While secretly using his specially concocted MGH formula, Eli Bradley possesses agility, strength, speed, endurance, and reaction-time superior to that of normal Super-Soldiers like his grandfather and Captain America, but at a heavy physical and mental cost. After receiving a blood transfusion from his grandfather, Eli develops genuine Super-Soldier abilities, which include superhuman strength, stamina, speed, reflexes, agility, and senses. He also possesses a degree of resistance to injury that makes his skin bulletproof, as well as a healing factor. In Civil War #2, Eli appears to possess the full physical abilities of a Super-Soldier. He is able to outrun a helicopter, shrug off a hail of tranquilizer darts, jump 100 feet through the air, and survive a massive explosion.[20] The Patriot carries a replica of Captain America's original, star-spangled, heater shield, similar to the unpainted one originally carried into battle by his grandfather Isaiah. He also carries white metallic throwing stars patterned after those on the American flag.

Rayshaun Lucas is an expert at hand-to-hand combat ever since he trained with an A.I. version of Black Widow. He also wields a shield created by the Tony Stark A.I. that triples as a glider and a drone.

Other versions

In Exiles: Days of Then and Now, the Patriot was seen as a member of Quentin Quire's surviving team of heroes fighting against the Annihilation Wave.[21]

In Avengers: The Children's Crusade, Eli Bradley briefly appears in a possible future timeline as part of a new group of Avengers seen in the Children's Crusade event. By this time, he has succeeded Steve Rogers to become the new Captain America and fights crime alongside his wife Samantha, the new Falcon. Their son Steve is also a member of the Avengers as the new Bucky.[22]

In other media

Television

Different adaptations of Patriot appear in live-action television series set in the Marvel Cinematic Universe.

Film

  • The Eli Bradley incarnation of the Patriot was going to appear in the live-action film Black Panther, but was removed during production.[26]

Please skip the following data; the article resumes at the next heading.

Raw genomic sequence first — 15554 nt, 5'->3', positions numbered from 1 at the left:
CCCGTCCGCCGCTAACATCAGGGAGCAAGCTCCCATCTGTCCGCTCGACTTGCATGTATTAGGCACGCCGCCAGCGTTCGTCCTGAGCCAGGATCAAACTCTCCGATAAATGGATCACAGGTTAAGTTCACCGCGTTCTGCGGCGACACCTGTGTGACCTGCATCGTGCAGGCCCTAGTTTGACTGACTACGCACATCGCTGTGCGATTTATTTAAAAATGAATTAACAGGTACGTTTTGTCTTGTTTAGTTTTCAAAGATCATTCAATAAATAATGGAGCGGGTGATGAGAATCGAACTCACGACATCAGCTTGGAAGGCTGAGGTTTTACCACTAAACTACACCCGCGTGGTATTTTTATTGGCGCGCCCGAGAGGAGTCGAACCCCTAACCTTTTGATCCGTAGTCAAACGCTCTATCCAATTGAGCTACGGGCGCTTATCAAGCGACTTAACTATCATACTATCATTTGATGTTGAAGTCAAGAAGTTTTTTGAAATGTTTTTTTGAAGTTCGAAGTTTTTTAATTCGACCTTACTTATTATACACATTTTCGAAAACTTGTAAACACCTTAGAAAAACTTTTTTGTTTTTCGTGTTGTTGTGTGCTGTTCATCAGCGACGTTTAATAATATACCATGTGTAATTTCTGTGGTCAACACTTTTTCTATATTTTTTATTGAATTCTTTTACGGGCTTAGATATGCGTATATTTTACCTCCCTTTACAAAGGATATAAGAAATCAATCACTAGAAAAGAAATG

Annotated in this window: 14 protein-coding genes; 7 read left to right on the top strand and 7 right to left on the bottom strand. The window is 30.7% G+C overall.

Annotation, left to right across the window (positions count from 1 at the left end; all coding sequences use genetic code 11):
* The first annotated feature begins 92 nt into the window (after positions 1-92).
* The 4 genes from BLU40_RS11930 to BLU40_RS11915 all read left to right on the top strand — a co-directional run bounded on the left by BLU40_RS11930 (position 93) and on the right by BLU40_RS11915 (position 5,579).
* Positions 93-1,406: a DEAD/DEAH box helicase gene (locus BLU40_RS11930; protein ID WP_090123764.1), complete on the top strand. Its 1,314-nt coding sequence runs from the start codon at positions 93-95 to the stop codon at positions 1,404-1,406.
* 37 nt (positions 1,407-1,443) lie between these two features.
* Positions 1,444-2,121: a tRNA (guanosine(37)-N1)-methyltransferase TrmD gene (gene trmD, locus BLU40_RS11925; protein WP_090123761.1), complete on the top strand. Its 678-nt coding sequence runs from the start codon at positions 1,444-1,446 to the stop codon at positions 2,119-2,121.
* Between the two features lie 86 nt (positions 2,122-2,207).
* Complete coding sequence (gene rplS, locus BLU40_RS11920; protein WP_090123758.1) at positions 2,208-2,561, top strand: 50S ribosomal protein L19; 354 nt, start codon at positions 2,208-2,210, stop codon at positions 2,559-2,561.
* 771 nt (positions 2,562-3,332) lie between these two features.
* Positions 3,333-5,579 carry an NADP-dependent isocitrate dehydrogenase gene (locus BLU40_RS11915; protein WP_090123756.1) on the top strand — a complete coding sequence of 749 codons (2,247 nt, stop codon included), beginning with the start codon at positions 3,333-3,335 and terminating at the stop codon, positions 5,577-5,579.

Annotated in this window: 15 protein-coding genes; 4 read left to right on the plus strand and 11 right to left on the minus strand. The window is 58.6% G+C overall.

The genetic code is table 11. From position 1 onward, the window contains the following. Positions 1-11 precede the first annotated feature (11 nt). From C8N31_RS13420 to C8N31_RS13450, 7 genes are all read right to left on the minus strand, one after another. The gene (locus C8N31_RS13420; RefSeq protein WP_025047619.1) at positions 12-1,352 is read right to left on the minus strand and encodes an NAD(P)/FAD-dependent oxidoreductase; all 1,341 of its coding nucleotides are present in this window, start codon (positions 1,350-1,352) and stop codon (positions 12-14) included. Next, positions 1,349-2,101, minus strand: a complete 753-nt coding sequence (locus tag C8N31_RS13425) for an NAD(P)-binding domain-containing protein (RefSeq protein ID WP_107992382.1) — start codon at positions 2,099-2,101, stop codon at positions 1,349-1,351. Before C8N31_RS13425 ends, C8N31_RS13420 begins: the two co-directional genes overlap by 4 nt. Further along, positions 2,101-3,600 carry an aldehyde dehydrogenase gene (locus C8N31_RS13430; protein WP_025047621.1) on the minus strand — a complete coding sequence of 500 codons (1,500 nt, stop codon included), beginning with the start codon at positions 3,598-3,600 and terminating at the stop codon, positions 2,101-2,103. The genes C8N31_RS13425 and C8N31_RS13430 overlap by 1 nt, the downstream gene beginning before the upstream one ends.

• The Rayshaun Lucas incarnation of the Patriot appears in the animated film Marvel Rising: Secret Warriors, voiced by Kamil McFadden.[27] This version is a S.H.I.E.L.D. agent partnered with Daisy Johnson.

Video games

The Eli Bradley incarnation of the Patriot appears in Marvel Ultimate Alliance 2, voiced by Ogie Banks. This version is a supporter of the Anti-Registration campaign and appears as a boss for the Pro-Registration campaign.[28] In the latter, a dissatisfied Patriot appears and fights the player. Upon his defeat, he is arrested by S.H.I.E.L.D. agents. The Pro-Registration heroes later fight him again alongside Firestar at the Geffen-Meyer Chemical Plant.

References

  1. ^ Grand Comics Database: The Human Torch #4, with cover blowup here Comics.org
  2. ^ DeFalco, Tom; Sanderson, Peter; Brevoort, Tom; Teitelbaum, Michael; Wallace, Daniel; Darling, Andrew; Forbeck, Matt; Cowsill, Alan; Bray, Adam (2019). The Marvel Encyclopedia. DK Publishing. p. 268. ISBN 978-1-4654-7890-0.
  3. ^ Brokenfrontier.com Archived May 9, 2006, at the Wayback Machine
  4. ^ Young Avengers #11–12. Marvel Comics.
  5. ^ "ELIJAH "ELI" BRADLEY: PATRIOT". Marvel.com. Retrieved April 11, 2021.
  6. ^ Winter Soldier: Winter Kills #1. Marvel Comics.
  7. ^ Young Avengers Presents #1. Marvel Comics.
  8. ^ Secret Invasion #3–7. Marvel Comics.
  9. ^ Dark Reign: Young Avengers #2. Marvel Comics.
  10. ^ Avengers: Children's Crusade #9. Marvel Comics.
  11. ^ Young Avengers (vol. 2). Marvel Comics.
  12. ^ Empyre: Aftermath Avengers #1. Marvel Comics.
  13. ^ Richards, Dave (October 9, 2012). "EXCLUSIVE: Gillen & McKelvie Assemble New Volume of "Young Avengers"". Comic Book Resources. Retrieved October 15, 2013.
  14. ^ "Marvel Set To Debut All-New Patriot". Marvel. Retrieved December 18, 2017.
  15. ^ Spencer, Nick (w), Acuña, Daniel (a). Captain America: Sam Wilson 21 (2017), Marvel Comics
  16. ^ Secret Empire: Brave New World #2. Marvel Comics.
  17. ^ Captain America: Sam Wilson #24. Marvel Comics.
  18. ^ Champions vol. 2 #11. Marvel Comics.
  19. ^ Falcon vol. 2 #1. Marvel Comics.
  20. ^ Civil War #2. Marvel Comics.
  21. ^ Exiles: Days of Then and Now. Marvel Comics.
  22. ^ Avengers: The Children's Crusade: Young Avengers #1. Marvel Comics.
  23. ^ "New Agents Of SHIELD Synopsis Teases Major Development For Director Mace". Comicbook.com. Retrieved December 18, 2017.
  24. ^ "Agents of SHIELD Slingshot: Watch the Digital Spinoff". SlashFilm.com. December 14, 2016. Retrieved December 18, 2017.
  25. ^ Romano, Nick (March 26, 2021). "The Falcon and the Winter Soldier brings in Marvel's first Black Captain America: What this could mean for the MCU". Entertainment Weekly. Archived from the original on March 26, 2021. Retrieved March 26, 2021.
  26. ^ "The Cool Marvel Comics Character Ryan Coogler Considered For Black Panther". Cinema Blend. Retrieved January 31, 2018.
  27. ^ "New Marvel Rising Feature and Shorts to Introduce Next Generation of Marvel Universe". SyFy.
  28. ^ "Marvel: Ultimate Alliance 2 – E3 09: Exclusive Villains Trailer". GameTrailers. May 29, 2009. Retrieved May 29, 2009.

External links